Auto-aof -rewrite-min-size: specifies the reference value for rewriting. Default is 64MB. If both configurations are correct, the system starts to rewrite.

If the current AOF size of Redis >= base_size + base_size * 100% (default), if the current AOF size >= 64MB (default), Redis will rewrite AOF.

2.4.4 Rewrite the process

  1. Bgrewriteaof triggers rewriting and checks whether BGSave or BgreWriteAOF is running. If yes, the command is executed after the command is executed.
  2. The main process forks a child process to perform the rewrite operation to ensure that the main process does not block.
  3. The child process traverses the data in Redis memory to the temporary file, and the client’s write request simultaneously writes the AOF_BUF cache and the AOF_rewrite_buF rewrite cache to ensure that the original AOF file is intact and the new data modification action during the generation of the new AOF file is not lost.

4.1 After the child process writes a new AOF file, it sends a signal to the main process, and the parent process updates the statistics. 4.2 The main process writes data in aOF_rewrite_buf to the new AOF file. 5. Use the new AOF file to overwrite the old AOF file to complete the AOF rewrite.

2.5 Advantages vs. Disadvantages

2.5.1 advantage

  • More robust backup mechanism, low data loss probability.
  • Readable, because the data is stored in text protocol format, you can view commands directly.

2.5.2 disadvantage

  • It takes up more disk space than RDB.
  • The backup recovery speed is slower.
  • AOF is less efficient than RDB during heavy writes and loads.

3. Official advice

  • RDB persistence allows you to take snapshots of your data at specified intervals.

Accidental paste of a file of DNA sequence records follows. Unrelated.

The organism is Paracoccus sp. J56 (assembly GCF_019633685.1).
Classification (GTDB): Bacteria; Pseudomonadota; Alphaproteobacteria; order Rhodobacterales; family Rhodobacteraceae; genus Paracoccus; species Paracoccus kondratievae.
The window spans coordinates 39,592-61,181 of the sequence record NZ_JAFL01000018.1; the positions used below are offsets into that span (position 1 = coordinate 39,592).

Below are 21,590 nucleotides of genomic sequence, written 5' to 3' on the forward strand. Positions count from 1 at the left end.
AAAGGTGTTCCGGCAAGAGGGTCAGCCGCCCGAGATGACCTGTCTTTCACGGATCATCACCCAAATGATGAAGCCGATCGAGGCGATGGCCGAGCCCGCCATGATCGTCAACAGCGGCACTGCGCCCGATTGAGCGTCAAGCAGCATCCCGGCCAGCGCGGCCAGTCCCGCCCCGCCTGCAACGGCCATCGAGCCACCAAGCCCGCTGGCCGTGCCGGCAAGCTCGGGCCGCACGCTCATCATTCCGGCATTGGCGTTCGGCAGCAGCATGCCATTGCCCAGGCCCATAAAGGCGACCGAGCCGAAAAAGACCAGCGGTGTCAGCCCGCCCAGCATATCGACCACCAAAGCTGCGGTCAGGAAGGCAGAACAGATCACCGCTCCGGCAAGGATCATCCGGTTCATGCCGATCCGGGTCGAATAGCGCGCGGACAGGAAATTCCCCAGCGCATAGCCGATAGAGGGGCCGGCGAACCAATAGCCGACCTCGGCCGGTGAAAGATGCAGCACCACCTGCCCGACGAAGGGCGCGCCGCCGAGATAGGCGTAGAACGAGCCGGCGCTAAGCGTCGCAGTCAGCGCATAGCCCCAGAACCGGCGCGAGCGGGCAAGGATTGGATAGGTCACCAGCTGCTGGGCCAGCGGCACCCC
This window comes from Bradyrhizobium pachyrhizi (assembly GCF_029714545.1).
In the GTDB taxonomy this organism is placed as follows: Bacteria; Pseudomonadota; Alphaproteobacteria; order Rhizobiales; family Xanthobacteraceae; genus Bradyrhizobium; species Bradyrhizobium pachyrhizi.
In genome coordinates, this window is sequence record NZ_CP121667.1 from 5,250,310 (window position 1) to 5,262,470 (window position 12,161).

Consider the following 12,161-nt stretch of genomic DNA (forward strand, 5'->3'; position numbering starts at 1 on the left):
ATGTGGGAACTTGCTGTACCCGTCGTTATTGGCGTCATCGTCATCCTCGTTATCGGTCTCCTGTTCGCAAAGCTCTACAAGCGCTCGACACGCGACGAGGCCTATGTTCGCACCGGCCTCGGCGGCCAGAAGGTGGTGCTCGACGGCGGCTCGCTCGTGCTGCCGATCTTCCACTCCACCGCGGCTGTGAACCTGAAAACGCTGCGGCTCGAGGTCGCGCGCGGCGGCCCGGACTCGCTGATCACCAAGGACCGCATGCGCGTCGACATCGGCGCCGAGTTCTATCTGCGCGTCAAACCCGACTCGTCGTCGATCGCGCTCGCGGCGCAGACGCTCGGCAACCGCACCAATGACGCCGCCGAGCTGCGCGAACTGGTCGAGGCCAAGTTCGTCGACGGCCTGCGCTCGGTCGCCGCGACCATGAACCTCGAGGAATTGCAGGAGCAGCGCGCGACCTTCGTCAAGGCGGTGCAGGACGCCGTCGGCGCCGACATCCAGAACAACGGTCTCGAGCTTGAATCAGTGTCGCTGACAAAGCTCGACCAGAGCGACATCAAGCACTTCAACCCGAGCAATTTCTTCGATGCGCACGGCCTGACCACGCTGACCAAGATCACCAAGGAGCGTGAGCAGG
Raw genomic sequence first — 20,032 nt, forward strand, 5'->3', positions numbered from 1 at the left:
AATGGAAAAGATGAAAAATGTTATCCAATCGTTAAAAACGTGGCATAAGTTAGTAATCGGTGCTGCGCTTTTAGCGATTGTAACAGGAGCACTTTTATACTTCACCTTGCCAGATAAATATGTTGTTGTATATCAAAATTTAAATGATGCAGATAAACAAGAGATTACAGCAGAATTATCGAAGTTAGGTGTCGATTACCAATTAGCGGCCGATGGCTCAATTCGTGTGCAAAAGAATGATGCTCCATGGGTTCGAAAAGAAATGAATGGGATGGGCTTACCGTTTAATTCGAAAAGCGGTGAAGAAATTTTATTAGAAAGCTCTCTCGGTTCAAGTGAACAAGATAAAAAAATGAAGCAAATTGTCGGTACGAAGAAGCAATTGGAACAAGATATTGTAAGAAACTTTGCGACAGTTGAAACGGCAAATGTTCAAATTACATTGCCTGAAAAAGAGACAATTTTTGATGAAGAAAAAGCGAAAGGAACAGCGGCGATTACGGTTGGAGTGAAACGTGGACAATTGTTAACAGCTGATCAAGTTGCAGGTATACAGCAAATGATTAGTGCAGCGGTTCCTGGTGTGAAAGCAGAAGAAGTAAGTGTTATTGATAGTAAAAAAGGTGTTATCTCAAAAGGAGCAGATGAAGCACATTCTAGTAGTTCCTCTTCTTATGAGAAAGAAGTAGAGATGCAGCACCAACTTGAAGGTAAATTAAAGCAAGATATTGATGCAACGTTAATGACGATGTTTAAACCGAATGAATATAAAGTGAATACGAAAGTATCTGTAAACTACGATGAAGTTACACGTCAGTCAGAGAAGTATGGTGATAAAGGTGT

• The AOF persistence mode records each write operation to the server. When the server is restarted, these commands will be executed again to restore the original data. The AOF command saves each write operation to the end of the file using the Redis protocol.
  • Cache only: If you only want your data to live while the server is running, don’t use any persistence.
  • You are advised to enable both persistence modes. In both cases, when Redis restarts, the AOF file will be loaded first to restore the original data. In general, the data saved by AOF file is more complete than that saved by RDB file.
  • You are not advised to enable AOF only. Because RDB is better for backup databases (AOF is constantly changing) and there are no potential AOF bugs.
  • Since RDB files are only used for backup purposes, it is recommended to persist RDB files only on the slave and backup them only once every 15 minutes. Only save 9001 is retained.
  • If you use AOF, the benefit is that you lose less than two seconds of data in the worst case, and you can just start with a simpler load AOF file. The costs are: first, continuous IO, and then AOF rewrite, which inevitably blocks new data into new files. So as long as hard drives are licensed, AOF rewrite should be minimized.